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4 tips to pick tech winners

Photo of Ivor Ries, Morgans By Ivor Ries, Morgans

min read

Focus on market size, efficiency, growth and management.

In January 1962, an executive from Decca Records in London, Dick Rowe, famously turned down an offer to sign a recording contract with The Beatles, offering the opinion that “guitar bands are on the way out”. The Beatles went on to be the best-selling pop group of all time and generated billions in revenues for EMI, the record company that did offer a contract.

Even today, 46 years after the band broke up, annual royalties on The Beatles’ record catalogue is estimated to generate more than US$70 million a year.

As a technology analyst with Morgans Financial, I am faced with the same challenge as Dick Rowe in 1962: picking winners. Out of a crowd of hundreds, I try to pick tomorrow’s technology super-bands.

Sometimes analysts get it right. Sometimes we make mistakes and fail to identify the next big thing. However, as a tech investor you don’t have to pick every winner; you can make good returns in the tech sector by avoiding companies with little hope of success and holding on to stocks that keep delivering.

Using those principles, on average I have made good money for myself and those who have followed my stock picks.

Australia produces a vast number of new technology start-ups. Thousands get off the ground each year, mostly funded by the entrepreneur’s savings, credit cards and loans from friends and family.

Unfortunately, 80 to 90 per cent of them fail, due to the normal list of problems that beset early-stage companies – the “revolutionary” technology was never that revolutionary in the first place, management lacked the ability to manage, or they ran out of money before they could get off the ground.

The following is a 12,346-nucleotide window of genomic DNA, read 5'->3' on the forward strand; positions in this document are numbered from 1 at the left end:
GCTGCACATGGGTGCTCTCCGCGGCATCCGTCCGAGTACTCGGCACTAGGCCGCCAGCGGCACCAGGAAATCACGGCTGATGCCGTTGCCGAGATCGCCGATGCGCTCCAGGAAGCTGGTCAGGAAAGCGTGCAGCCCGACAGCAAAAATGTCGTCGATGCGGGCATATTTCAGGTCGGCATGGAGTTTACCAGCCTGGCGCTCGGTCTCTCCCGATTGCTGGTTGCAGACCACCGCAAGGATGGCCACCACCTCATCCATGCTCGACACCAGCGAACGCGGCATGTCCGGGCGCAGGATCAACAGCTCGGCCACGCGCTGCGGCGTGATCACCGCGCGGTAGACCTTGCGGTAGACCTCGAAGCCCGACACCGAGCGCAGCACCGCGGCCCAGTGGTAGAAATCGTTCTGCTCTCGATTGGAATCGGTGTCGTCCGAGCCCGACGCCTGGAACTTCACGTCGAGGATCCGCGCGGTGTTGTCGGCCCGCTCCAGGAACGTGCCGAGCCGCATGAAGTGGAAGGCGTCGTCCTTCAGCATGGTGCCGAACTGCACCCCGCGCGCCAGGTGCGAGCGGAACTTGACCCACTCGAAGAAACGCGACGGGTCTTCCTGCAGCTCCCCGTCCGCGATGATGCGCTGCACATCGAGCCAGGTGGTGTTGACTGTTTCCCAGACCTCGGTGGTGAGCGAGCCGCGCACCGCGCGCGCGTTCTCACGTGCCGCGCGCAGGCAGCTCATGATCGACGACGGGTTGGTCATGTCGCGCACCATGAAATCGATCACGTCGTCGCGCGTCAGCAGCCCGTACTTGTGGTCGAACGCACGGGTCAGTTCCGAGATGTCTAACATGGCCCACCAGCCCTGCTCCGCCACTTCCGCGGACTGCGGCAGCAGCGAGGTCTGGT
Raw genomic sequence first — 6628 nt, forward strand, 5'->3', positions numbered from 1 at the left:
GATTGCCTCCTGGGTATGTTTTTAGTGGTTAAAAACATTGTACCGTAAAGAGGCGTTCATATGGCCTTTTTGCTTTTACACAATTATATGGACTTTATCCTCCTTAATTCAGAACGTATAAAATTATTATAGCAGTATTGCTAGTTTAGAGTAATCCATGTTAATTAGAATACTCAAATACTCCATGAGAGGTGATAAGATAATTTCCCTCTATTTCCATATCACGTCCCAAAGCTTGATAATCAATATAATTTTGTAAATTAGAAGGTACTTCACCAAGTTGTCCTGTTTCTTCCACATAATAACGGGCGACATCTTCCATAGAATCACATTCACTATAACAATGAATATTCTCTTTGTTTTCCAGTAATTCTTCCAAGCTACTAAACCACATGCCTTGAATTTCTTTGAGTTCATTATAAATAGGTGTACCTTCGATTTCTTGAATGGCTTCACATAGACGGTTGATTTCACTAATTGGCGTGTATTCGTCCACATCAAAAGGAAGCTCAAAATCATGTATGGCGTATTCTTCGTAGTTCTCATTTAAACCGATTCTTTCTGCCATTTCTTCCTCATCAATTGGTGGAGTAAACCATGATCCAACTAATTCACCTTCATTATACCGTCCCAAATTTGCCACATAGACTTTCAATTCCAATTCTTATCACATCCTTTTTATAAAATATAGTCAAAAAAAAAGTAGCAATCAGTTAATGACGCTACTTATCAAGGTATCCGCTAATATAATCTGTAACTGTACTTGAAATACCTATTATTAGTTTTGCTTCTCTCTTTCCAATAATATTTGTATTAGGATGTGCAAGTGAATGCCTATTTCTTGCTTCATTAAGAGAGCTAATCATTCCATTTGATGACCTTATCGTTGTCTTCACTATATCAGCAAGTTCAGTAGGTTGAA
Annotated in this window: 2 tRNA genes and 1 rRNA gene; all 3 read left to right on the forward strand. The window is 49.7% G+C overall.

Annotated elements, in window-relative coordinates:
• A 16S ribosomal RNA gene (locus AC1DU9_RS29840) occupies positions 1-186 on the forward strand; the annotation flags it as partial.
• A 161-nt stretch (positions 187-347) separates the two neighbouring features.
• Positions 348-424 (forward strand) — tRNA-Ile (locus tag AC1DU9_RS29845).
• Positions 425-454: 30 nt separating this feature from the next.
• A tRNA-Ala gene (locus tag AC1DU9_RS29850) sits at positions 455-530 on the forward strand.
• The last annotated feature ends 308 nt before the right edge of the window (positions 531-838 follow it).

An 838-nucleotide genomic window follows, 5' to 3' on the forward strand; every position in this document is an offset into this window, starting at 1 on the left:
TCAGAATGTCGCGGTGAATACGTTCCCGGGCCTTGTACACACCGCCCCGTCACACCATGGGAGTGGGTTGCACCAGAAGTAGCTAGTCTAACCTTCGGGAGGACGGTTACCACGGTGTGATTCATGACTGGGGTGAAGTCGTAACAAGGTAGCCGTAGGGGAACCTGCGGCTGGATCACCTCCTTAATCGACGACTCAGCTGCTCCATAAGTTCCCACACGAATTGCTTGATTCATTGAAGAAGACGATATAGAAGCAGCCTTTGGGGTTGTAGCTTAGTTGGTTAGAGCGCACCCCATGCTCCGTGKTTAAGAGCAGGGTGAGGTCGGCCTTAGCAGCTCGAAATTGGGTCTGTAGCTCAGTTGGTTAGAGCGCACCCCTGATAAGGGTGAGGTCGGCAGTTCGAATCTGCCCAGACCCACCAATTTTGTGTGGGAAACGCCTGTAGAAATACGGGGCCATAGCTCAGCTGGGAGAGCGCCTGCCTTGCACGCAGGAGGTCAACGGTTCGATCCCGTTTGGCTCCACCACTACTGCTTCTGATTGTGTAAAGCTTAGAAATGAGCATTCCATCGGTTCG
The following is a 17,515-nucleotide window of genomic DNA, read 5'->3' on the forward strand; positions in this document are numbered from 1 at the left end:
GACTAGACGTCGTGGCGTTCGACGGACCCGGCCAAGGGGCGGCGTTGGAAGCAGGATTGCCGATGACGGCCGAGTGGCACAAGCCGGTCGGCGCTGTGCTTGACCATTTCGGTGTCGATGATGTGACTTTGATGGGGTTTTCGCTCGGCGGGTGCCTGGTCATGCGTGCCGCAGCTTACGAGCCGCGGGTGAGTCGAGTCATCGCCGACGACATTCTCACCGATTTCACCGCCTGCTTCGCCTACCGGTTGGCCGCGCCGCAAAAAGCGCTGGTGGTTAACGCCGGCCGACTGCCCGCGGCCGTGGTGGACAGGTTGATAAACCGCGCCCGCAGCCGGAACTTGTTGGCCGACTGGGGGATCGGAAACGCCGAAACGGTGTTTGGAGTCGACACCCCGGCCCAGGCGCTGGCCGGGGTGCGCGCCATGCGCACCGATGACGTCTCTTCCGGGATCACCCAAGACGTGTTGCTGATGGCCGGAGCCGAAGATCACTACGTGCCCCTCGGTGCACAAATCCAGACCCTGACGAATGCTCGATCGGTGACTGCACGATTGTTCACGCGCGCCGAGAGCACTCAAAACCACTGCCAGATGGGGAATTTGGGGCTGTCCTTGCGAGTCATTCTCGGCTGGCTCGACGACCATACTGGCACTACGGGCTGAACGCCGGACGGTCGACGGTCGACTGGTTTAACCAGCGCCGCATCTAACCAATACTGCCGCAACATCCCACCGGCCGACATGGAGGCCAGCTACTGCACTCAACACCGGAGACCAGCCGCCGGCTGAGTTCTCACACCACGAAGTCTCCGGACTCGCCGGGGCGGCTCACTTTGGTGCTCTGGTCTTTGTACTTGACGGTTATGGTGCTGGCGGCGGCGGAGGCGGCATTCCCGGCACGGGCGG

Of those that do survive, around 10 to 15 companies will make a run at the big time, raising large amounts of money to pursue their dreams by listing on ASX or, in some cases, by obtaining venture capital funding from Silicon Valley in the US. Out of the group of new technology listings each year, probably one or two will emerge with a real business generating significant cash flows.

Notable Australian tech success stories have included REA Group (worth about $7 billion today), SEEK ($5 billion) and Carsales.com ($2.5 billion).

Choosing great tech companies

There is no single set of rules for determining success in the tech sector. However, there are a few simple rules of thumb that I use to select companies to invest in. In no order, they are:

1. Market size

For a tech company to deliver outstanding returns, the addressable market must be large – hundreds of millions of dollars at the very least. The risks and start-up costs for new tech businesses are the same if the addressable marketplace is $50 million or $5 billion. However, a larger marketplace has more room for new players and the eventual rate of return upon success for the new business will be defined by the size of the prize.